Submitted to: Plant Disease
Publication Type: Peer Reviewed Journal
Publication Acceptance Date: September 3, 2008
Publication Date: December 1, 2008
Repository URL: http://hdl.handle.net/10113/43417
Citation: Caesar, A.J., Lartey, R.T. 2008. First report of crown gall caused by Agrobacterium tumefaciens on Euphorbia esula/virgata in Europe. Plant Disease 92(12):1710-1710. Interpretive Summary: In an overseas survey for root diseases of the deep-rooted, aggressive perennial invasive species leafy spurge, crown gall was found on roots and crowns of the weed in 1992 at three locations in eastern Hungary. In subsequent follow-ups to reisolate the bacterium which causes the tumors, despite loss of two sites due to road construction and changes in land management, it was recovered from one of the sites in 2005. Pieces of the galled leafy spurge root and crown tissue were placed in water overnight and aliquots of water containing the bacterial cells which emerged were plated on agar media selective for the crown gall bacterium. Pure cultures from single colonies taken from the isolation plates were tested on sunflower, tomato and kalanchoe. Three isolates forming the largest galls were tested on leafy spurge and each caused galls. The results of a set of biochemical tests designed to differentiate among three major crown gall-causing species of Agrobacterium spp. indicated that these three isolates were Agrobacterium tumefaciens. This bacterium is a member of a complex of soilborne and systemic diseases of European populations of leafy spurge typically associated with stands of this species with lower densities. It also may be an indicator of the intensity of negative feedback in which would help predict the success of biological control when insects are released for biological control.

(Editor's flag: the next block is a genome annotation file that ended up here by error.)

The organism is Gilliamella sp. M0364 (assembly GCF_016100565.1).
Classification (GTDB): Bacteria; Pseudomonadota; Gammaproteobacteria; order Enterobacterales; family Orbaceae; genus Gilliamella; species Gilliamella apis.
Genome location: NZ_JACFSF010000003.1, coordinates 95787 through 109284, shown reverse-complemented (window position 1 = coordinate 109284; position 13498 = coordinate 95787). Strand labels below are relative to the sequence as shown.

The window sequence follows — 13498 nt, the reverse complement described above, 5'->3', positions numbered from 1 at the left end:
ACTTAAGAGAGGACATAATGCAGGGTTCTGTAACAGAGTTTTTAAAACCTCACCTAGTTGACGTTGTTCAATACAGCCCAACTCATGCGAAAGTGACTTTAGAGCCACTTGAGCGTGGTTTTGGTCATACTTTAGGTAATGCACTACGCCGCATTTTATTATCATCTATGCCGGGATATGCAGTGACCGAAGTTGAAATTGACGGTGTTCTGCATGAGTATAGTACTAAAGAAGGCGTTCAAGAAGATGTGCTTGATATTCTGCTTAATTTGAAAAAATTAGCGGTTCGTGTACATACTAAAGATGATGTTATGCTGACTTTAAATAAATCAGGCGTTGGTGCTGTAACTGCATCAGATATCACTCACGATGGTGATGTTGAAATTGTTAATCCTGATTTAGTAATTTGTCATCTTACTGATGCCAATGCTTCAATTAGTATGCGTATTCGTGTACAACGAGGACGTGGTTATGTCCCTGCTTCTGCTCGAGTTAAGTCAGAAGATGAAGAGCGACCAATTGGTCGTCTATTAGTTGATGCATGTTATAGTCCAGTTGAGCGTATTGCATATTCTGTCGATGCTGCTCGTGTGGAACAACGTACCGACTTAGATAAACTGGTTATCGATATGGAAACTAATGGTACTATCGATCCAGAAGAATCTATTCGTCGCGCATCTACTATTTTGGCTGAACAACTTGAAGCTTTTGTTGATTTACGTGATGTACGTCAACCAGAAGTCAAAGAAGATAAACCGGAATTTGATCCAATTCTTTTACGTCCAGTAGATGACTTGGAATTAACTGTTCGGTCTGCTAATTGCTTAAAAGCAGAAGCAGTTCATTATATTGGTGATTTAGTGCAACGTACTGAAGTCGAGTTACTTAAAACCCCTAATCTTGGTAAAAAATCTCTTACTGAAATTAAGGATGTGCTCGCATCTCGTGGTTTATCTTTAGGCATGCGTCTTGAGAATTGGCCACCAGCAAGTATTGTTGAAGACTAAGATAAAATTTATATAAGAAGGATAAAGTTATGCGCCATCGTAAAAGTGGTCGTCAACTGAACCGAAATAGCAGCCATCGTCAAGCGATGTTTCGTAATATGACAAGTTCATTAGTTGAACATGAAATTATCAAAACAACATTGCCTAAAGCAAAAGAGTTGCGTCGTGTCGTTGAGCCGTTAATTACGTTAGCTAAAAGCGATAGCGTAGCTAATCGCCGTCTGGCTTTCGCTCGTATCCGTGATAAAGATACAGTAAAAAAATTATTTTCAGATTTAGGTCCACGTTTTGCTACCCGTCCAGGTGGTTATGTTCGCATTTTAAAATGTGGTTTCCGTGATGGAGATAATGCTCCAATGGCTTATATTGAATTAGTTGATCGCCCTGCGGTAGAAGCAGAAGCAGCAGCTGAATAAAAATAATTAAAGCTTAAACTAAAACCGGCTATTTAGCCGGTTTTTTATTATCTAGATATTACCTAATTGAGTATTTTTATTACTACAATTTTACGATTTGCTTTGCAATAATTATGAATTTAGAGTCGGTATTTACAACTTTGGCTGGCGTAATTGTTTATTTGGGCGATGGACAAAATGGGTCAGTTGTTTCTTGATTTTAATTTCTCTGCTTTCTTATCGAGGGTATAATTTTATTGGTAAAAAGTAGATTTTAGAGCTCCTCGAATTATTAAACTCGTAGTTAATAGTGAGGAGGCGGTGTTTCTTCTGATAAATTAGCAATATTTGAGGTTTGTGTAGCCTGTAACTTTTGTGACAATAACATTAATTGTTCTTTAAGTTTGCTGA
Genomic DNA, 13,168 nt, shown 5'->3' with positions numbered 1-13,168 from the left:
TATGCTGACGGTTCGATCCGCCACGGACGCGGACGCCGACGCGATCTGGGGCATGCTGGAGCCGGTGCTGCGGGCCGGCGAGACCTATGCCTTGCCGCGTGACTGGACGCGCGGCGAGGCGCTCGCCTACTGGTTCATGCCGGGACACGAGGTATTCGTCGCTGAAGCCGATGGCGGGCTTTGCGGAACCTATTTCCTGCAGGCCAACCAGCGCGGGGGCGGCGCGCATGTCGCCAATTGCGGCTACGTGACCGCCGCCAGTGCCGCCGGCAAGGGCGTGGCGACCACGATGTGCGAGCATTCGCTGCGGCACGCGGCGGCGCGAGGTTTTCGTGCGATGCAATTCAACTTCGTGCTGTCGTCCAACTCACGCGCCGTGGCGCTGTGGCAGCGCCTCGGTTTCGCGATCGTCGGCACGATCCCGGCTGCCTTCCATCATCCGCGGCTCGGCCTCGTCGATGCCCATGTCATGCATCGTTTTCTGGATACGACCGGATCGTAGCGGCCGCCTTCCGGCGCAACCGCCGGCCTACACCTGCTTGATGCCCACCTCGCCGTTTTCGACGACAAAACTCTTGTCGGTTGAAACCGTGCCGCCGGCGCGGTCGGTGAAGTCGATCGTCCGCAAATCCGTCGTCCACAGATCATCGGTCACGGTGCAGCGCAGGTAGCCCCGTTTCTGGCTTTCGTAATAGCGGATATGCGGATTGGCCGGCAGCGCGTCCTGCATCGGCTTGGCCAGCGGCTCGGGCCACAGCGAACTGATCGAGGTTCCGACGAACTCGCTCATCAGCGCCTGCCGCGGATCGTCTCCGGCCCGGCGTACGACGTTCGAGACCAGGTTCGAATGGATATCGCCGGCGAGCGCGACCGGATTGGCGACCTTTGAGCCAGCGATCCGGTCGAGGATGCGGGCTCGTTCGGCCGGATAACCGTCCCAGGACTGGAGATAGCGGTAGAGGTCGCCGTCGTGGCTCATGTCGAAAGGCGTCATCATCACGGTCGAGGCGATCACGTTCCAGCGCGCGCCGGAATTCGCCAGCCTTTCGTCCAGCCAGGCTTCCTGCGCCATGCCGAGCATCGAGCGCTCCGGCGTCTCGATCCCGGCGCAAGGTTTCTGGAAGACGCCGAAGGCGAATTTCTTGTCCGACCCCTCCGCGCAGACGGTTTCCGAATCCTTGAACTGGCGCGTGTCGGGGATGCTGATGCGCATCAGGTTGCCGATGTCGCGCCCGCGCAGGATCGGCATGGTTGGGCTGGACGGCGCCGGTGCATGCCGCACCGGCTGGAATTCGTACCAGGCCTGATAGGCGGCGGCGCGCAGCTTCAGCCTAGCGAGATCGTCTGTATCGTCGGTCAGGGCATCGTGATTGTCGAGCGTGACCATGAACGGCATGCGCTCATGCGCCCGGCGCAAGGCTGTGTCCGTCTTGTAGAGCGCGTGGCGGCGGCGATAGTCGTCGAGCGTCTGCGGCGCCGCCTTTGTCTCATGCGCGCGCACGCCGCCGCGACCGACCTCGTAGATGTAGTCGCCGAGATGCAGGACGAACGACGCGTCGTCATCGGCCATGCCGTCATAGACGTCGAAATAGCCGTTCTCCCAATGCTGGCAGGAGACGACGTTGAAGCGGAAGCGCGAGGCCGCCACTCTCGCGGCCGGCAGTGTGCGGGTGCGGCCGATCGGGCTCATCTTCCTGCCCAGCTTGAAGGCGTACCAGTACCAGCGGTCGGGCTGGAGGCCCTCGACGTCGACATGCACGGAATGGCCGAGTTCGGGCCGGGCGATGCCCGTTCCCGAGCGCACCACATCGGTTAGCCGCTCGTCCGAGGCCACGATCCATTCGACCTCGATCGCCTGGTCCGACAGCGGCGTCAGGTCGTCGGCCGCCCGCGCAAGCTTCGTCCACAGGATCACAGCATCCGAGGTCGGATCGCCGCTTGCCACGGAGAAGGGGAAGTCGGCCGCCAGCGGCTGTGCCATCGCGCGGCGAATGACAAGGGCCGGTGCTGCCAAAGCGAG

Technical Abstract: Hypertrophy and hyperplasia resembling crown galls were found on roots of Euphorbia esula virgata occurring at a single site (47°34’32.52”N, 21° 27’ 38.31”E) in east-central Hungary in 2005. Leafy spurge (E. esula/virgata) is an invasive species causing substantial economic losses to the value of grazing lands in the northern great plains of the U. S. Thus, it is the target of biological control. In surveys in Europe and China for soilborne diseases of E. esula/virgata between 1992 and 2007, crown gall was not found anywhere else. Large galls resembling crown gall were first noted in 1992 on roots of the weed collected for phylogenetic studies from three locations in east-central Hungary. One of these sites was able to be located again in 2005 and galls collected. Bacteria isolated from the galls using PDA and three media selective for Agrobacterium spp. were picked from plates and subsequently purified on PDA. Sunflower, tomato and kalanchoe plants were inoculated. Three isolates, which formed the largest galls on sunflower, were used to inoculate leafy spurge plants growing in a 1:1:1 peat, sand, Bozeman silt loam potting mix in. The plants were inoculated by puncturing leafy spurge roots just below the soil line with a sterile dissecting needle holding a drop of fluid matrix containing bacterial cells. The tests were repeated. Galls were visible on inoculated plants within 6 weeks. Biochemical tests done prior to and after re-isolation indicated that the causal agent was Agrobacterium tumefaciens. The three isolates of A. tumefaciens from E. esula had identical sequences and clustered most closely with isolates of A. tumefaciens from Tibet and Japan, based on BLAST. Crown gall of leafy spurge has also been found in Montana and western North Dakota, and isolates were identified as A. tumefaciens biovars 1 and 2 (1) (the latter is now known as A. rhizogenes). This the first report of crown gall on Euphorbia esula/virgata in Europe.